The metropolis was called Sungold and this suburb was Fairweather. It did indeed seem to have the advantage of a wonderful, sunny, climate. He suspected the weather was controlled, with the necessary rain only being permitted to fall in the sleeping hours so as not to disturb the perfect lives of the local inhabitants.
It was just a bit different from the place he called home. That was a two room, eightieth-floor apartment that he shared with Mabs, in one of the recently built sprawling townships on a ‘new’ Central world. New because it was not one of the first settled Central planets, but one close enough to be drawn in a few generations later and made to serve as a kind of holding bay and access gate for those unable to afford a more traditional Central lifestyle. The kind of traditional Central lifestyle these beautiful houses in Fairweather, Sungold typified.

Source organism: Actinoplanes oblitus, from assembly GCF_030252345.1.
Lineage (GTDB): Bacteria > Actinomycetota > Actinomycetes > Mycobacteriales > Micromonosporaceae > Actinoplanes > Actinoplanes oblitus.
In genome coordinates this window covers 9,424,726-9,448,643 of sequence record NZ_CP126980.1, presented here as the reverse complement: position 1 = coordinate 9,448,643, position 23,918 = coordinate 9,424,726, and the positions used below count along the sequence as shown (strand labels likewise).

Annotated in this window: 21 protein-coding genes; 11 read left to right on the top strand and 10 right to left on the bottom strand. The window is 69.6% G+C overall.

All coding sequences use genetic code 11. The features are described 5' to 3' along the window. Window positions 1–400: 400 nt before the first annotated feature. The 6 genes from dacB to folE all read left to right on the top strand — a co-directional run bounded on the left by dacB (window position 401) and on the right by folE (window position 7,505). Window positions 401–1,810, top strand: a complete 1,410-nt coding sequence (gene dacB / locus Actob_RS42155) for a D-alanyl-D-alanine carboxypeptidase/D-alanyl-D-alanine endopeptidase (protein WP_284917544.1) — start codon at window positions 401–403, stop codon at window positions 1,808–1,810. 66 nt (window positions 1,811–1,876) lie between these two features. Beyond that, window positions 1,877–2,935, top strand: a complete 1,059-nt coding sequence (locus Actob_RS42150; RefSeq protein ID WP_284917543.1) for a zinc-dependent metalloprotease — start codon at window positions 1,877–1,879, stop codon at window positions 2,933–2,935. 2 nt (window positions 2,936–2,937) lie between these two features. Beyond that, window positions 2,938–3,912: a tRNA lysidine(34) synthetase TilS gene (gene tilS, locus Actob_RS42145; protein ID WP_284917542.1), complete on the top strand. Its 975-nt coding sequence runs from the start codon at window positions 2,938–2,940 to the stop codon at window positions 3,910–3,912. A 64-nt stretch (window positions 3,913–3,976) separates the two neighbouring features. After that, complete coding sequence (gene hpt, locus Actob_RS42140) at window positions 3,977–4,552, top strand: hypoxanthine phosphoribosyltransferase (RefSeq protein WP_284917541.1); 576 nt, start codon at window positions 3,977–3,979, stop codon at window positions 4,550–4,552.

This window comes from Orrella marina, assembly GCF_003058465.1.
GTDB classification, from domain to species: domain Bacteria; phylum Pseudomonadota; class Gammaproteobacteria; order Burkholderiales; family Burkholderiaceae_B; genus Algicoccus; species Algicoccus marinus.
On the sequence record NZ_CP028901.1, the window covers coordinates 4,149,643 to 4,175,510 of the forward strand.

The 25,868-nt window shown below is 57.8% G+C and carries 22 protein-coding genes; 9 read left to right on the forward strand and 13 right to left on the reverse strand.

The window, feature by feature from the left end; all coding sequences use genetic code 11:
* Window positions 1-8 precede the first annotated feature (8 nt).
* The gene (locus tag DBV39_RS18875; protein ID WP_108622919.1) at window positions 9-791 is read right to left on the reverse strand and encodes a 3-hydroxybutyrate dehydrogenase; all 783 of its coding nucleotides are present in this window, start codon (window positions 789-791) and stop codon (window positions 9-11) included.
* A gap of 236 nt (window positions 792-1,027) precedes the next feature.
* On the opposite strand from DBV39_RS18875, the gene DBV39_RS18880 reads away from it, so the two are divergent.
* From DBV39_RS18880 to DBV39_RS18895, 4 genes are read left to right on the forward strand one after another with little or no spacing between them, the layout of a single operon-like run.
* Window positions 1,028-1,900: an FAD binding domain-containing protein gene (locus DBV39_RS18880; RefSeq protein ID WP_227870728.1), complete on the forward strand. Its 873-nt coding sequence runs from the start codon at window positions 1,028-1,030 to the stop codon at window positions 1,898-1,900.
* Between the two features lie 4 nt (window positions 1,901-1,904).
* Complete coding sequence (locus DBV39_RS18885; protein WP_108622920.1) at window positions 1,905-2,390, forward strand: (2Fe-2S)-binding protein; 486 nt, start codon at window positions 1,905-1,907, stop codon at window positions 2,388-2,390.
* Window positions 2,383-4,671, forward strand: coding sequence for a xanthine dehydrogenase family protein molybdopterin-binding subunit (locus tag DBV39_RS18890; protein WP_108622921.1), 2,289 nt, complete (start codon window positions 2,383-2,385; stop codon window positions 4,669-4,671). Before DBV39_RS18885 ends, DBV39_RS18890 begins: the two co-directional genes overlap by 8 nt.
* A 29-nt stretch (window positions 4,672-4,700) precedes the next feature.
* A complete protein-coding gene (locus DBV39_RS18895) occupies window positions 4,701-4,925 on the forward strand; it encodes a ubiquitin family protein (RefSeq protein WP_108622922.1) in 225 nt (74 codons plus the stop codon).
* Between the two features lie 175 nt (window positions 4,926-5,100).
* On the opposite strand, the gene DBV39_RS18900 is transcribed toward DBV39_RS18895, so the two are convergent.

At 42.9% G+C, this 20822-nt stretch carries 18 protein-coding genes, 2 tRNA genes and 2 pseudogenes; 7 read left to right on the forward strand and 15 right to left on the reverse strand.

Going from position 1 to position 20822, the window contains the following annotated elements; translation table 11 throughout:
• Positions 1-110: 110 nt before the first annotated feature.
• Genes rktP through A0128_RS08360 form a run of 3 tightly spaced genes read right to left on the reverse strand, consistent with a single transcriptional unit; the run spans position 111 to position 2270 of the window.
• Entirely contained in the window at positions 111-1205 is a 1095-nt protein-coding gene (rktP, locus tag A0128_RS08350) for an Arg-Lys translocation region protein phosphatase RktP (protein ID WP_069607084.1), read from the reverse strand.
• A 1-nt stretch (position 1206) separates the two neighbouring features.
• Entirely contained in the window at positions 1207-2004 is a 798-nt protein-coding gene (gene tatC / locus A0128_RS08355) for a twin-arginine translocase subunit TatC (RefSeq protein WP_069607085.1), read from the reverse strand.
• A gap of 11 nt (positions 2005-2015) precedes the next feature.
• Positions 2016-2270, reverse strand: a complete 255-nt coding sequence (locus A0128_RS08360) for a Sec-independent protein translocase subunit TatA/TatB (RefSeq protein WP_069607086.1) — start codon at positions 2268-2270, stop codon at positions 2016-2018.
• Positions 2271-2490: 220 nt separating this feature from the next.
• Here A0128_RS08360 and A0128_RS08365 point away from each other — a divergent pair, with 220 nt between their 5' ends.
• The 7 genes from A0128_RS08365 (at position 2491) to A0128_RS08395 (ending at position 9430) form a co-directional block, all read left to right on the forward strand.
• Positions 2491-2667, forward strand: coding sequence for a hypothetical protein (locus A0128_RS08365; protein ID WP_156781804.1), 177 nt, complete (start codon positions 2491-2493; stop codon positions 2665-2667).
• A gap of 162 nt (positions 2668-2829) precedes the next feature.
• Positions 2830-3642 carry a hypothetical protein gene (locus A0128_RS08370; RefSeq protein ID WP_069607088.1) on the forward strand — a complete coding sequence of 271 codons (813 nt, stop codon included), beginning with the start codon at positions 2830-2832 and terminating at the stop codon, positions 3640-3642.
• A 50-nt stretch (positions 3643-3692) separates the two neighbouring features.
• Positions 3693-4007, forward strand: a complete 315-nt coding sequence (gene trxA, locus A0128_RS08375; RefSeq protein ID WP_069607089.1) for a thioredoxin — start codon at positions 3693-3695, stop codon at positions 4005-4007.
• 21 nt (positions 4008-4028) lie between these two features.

Grim stopped by the house he had come to find. It looked little different to any of the others. Each might have its own unique addition and styling to distinguish it very slightly from the neighbours, but they were all enough of a type for their uniformity to be visible even through the remodelling and the repainting of the facades. Lovely as they were, they were all still mass produced by construction gantries, to the same key design from identical materials. It was just a few whistles and bells and a bit of cosmetic tinkering that made one any different from another.
This particular one was styled in simple, classic stone with rimmed pillars by the door and supporting the small porch. There was even a privately owned PTV parked up under the protection of a pillared canopy beside the house. A mark of wealth and status in a place where the norm was to link for an auto-ride.
He tried the gate and wasn’t surprised when it didn’t open. It was low enough that he could have vaulted over it easily, but that would have been a bit intrusive so, instead, he used the link-point on the gate post.
“Can I help you?” A polite, cultured, Central accent replied almost at once. Grim smiled to show he was pretty harmless. She could see him even if he could not see her.
“Sorry to disturb you, I was wanting to speak with Var Sweetling, if she is available.”